HISTORY --- UP CLOSE AND PERSONAL
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Appropriate for grades 9-12.
Often history as a required high school subject is viewed by the students as B-O-R-R-R-I-N-G and unrelated to the reality of an industrialized, computerized world. That is, "history has nothing to do with me."
Students may not know the history of their own community nor that of their own family. Therefore, this assignment was devised to bring history "up close and personal."
Students will be able to:
1. Identify national origin and/or population movement across Canada of specific ancestors and/or community residents.
2. Explain the historical development of the major local industries.
3. Identify local social patterns and/or economic development as provided by an original source.
Because of variance in individual backgrounds, students are given options in activities to be completed during the assignment dates.
1. Meet with family members (parents, grandparents, great, uncles, aunts, etc.) for a quick overview of family history.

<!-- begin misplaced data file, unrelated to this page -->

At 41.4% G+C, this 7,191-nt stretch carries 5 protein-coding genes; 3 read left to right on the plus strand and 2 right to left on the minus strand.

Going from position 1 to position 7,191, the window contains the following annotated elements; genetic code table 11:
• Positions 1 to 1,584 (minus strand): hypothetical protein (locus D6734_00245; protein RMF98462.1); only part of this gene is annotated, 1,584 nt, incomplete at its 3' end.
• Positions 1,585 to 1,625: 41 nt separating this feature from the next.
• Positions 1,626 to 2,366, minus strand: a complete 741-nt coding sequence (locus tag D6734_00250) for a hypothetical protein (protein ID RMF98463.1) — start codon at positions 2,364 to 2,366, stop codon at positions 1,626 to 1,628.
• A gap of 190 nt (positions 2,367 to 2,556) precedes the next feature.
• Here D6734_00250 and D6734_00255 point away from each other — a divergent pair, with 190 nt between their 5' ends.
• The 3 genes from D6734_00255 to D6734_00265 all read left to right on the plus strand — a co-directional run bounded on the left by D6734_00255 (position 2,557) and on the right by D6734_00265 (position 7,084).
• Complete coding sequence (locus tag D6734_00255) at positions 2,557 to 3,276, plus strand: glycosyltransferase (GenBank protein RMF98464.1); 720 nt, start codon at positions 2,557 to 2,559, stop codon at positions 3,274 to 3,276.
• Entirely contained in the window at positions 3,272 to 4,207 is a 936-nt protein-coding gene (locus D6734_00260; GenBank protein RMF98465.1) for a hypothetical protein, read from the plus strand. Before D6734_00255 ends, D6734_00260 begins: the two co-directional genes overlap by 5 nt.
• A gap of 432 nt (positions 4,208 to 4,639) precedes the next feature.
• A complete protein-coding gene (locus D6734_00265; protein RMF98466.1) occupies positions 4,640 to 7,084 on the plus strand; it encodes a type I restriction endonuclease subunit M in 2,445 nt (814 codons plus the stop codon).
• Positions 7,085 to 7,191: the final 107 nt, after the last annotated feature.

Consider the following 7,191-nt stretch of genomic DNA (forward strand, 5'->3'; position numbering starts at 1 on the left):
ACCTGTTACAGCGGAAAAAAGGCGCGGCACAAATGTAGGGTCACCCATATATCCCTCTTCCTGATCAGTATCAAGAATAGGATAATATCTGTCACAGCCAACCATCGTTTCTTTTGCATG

Ask permission to record (videotape or cassette) an interview.
Prepare interview questions. (When did the family arrive in the area? Occupation? Has a family tree been drawn up? By whom? When? Family stories: funny ones? successful ones? difficult ones? etc. Introduce and present tape to class. Small family heirloom may be used here also.
2. Make an appointment for taped interview with an executive of a major local industry. Prepare interview questions and send a copy to the interviewee. This will allow time for the executive to pull copies of company history, artifacts, current status, and other relevant information to make the interview run smoothly and be more informative. Student will introduce and present tape to class.
3. Make an appointment for taped interview with a member of local and/or provincial historical society. Prepare interview questions delineating student's special interest--e.g. buildings of note, history of the community, social changes in the area and society in general. Student will introduce and present tape to class.
Resources available in local community.
TYING IT ALL TOGETHER:
Of course, each city, town or province will have a distinctive history. However, the majority of our students will able to trace their family's migration into their present location. Most importantly, students become interested in local history and their own genealogy!
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